Saw this on a Sovereign Digest email and loved it. It really sums up the misconceptions of what different segments of the people think about taxation.
Can You Really Bowl for Free?
New research this past week from the Pew Research Center. Survey says … most Americans think the wealthy – defined as households earning more than $1 million a year – pay too little in taxes … despite the fact that while they comprise just 0.3% of all taxpayers, they pay 20% of all taxes.
I am not one of the households Pew calls wealthy. Still, I am sympathetic to those who are constantly under attack for supposedly not paying their fair share when it’s really an issue of government not doing more to address mindless spending. For those who think the wealthy are coddled and that tax cuts are designed to hurt the poor, I give you this little tale to put it all into perspective:
Every Tuesday, five buddies gather at the local bowling alley for their weekly bowling night. They pay their bill – $100 a month – on the last Tuesday. Because their job status spans everything from day-laborer to accountant to the owner of a highly successful small business, they’ve decided to allocate their costs based on U.S. federal income tax liabilities for each class of earners, as tracked by the Congressional Budget Office.
The first two bowlers, the poorest in the group, pay nothing.
The third bowler pays $4.45.
The fourth is responsible for $12.30.
The fifth bowler is on the hook for $83.25 – but he’s the chap who owns the successful small business, so he’s comfortable paying his otherwise outsized portion.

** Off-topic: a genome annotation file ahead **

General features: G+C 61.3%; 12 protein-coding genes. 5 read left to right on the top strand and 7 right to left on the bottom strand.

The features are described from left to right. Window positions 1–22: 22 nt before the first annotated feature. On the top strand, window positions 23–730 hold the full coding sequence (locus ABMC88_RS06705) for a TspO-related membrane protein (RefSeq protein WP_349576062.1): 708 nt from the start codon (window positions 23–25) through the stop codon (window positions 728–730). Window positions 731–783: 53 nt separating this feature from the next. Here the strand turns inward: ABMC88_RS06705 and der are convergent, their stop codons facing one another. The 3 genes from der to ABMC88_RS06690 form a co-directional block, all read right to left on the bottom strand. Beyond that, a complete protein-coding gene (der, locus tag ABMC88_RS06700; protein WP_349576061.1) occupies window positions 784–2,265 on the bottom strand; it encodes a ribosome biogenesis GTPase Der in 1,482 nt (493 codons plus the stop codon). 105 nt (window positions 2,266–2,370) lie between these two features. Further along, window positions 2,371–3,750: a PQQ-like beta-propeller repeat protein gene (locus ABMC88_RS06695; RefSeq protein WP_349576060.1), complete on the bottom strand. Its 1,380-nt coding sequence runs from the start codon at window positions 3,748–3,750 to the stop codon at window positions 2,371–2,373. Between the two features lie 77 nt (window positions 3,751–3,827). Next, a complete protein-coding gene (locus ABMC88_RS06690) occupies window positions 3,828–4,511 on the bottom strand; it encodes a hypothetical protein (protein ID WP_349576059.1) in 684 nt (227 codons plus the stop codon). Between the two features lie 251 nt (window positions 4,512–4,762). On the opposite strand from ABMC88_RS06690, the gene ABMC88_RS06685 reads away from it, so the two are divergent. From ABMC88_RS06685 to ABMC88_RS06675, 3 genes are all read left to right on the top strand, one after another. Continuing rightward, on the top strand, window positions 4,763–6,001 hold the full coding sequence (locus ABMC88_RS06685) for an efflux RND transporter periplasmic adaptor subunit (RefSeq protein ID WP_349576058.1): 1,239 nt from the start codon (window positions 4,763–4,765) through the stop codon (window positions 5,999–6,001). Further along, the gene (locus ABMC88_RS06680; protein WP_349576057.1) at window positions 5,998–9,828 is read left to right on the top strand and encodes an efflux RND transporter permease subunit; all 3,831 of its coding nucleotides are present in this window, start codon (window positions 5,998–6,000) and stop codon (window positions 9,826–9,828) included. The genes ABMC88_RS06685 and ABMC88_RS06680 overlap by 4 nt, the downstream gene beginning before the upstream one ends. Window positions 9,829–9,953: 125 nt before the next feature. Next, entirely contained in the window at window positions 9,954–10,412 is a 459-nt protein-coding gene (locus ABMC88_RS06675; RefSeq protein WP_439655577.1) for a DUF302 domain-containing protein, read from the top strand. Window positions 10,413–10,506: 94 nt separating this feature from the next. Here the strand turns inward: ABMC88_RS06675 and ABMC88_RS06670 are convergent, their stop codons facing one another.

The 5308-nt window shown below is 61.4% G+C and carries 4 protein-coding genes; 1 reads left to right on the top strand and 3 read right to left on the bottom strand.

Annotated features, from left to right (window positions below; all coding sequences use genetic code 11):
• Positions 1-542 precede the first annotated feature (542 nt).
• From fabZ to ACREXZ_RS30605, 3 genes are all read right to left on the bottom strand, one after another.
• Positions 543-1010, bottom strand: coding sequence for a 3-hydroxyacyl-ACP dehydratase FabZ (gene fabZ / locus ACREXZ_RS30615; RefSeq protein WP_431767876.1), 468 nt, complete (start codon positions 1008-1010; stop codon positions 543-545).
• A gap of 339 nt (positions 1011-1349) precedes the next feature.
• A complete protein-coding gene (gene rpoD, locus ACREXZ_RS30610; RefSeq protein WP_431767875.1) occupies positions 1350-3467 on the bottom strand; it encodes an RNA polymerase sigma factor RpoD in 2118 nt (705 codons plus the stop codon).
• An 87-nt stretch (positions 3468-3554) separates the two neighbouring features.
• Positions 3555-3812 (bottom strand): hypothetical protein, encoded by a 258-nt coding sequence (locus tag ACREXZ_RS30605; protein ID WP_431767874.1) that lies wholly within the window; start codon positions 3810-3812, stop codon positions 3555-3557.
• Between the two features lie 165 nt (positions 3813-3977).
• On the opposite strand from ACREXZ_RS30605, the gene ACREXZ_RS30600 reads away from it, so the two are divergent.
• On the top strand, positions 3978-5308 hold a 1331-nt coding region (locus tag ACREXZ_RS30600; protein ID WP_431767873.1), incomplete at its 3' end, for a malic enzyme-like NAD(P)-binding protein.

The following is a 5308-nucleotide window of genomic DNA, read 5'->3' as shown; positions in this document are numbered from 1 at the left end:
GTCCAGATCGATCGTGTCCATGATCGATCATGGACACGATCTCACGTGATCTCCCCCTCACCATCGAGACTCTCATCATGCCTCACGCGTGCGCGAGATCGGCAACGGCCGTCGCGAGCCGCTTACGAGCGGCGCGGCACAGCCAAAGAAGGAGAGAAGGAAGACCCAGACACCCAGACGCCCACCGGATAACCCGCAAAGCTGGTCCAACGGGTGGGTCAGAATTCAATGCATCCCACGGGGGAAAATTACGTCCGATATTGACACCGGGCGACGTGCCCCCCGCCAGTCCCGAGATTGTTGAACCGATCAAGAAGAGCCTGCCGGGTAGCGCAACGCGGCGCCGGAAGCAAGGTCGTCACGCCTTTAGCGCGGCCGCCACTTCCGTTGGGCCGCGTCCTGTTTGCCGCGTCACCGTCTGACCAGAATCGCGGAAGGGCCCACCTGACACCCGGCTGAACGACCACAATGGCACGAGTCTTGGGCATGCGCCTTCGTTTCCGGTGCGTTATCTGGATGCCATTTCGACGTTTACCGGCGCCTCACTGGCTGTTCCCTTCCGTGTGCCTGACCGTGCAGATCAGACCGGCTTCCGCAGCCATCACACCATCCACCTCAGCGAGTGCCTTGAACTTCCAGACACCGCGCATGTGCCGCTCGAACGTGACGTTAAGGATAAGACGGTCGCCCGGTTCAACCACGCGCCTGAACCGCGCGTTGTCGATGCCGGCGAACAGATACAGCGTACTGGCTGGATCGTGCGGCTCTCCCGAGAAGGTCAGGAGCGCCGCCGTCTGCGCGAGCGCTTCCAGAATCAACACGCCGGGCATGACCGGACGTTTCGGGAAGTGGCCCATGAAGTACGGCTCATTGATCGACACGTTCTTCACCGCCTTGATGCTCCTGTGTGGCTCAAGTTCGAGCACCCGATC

One night, the owner of the bowling alley – also a long-time friend of the group – tells his chums that, because they’re such good customers, he’s giving them a price break. From now on, the monthly fee is just $80.
Over beers, the buddies debate the savings of $4 per bowler and conclude that they can’t just subtract that from what everyone owes because the first two bowlers would effectively be paid to bowl, and that seems preposterous. The alley owner suggests the group reduce each of the paying bowler’s cost according to the same taxation principles they were using … the poorest bowler receives the biggest reduction; the richest bowler the smallest reduction.
The first two still bowl for free.
The third now pays $2.67 a month – saving $1.78 (a 40% price cut).
The fourth pays $9.23 a month – saving $3.08 (a 25% price cut).
And the fifth saw his cost drop to $68.55 – a savings of $14.70 (an 18% price cut).
As the quintet left the bowling alley that night, Bowler #4, the accountant, stopped his friends to insist angrily that Bowler #5 “received nearly $15. I got just $3. That’s not fair that he gets almost five times the benefit I do!”
Bowler #3 did a quick calculation and concurred: “He got nearly seven times what I got. Why should the wealthy get all the breaks?”
Bowlers #1 and #2 piped up to decry a system that gave them none of the savings … even though they’re still bowling for free anyway. “We got nothing,” they screamed in unison. “The rich always screw the poor!”
The four enraged buddies surround Bowler #5 and beat the hell out of him for ripping them off.
Over the next month, four buddies showed up for their weekly bowling night. When the $80 bill arrived on the last Tuesday of the month, the four realized that, combined, they only had enough money to cover a small portion of their costs.
The moral of today’s tale: Bowlers who make the most money will always get the biggest tax breaks in dollar terms because that’s how math works.If you abuse those bowlers enough, they simply go away … taking with them the money that supports those who would otherwise never get to bowl in the first place.
“Murray Priestley has 25 years of commercial and asset management experience having served in board, CEO and senior executive positions with a number of global public and private companies.”